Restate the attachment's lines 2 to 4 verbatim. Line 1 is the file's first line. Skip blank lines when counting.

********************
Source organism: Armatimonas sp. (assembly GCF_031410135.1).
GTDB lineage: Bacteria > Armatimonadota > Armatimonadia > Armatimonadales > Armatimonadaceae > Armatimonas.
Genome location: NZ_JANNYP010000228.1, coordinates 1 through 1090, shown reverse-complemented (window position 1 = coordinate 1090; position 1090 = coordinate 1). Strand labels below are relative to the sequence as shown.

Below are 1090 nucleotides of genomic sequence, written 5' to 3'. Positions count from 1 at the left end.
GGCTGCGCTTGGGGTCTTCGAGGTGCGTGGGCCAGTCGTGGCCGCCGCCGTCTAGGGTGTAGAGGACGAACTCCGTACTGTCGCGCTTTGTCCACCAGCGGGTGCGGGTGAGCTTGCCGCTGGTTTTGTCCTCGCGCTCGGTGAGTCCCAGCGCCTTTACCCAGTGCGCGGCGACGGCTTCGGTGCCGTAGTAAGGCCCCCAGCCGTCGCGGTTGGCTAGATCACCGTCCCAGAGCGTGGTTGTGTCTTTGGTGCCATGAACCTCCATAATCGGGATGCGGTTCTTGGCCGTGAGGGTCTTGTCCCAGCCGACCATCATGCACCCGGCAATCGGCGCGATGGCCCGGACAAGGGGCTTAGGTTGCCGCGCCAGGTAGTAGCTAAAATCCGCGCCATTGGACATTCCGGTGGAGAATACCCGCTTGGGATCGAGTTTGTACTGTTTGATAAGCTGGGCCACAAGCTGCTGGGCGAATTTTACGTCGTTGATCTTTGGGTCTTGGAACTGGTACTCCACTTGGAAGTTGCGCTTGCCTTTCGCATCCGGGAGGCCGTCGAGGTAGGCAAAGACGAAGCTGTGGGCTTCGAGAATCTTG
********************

GTDB lineage: Bacteria > Armatimonadota > Armatimonadia > Armatimonadales > Armatimonadaceae > Armatimonas.
Genome location: NZ_JANNYP010000228.1, coordinates 1 through 1090, shown reverse-complemented (window position 1 = coordinate 1090; position 1090 = coordinate 1). Strand labels below are relative to the sequence as shown.

Below are 1090 nucleotides of genomic sequence, written 5' to 3'. Positions count from 1 at the left end.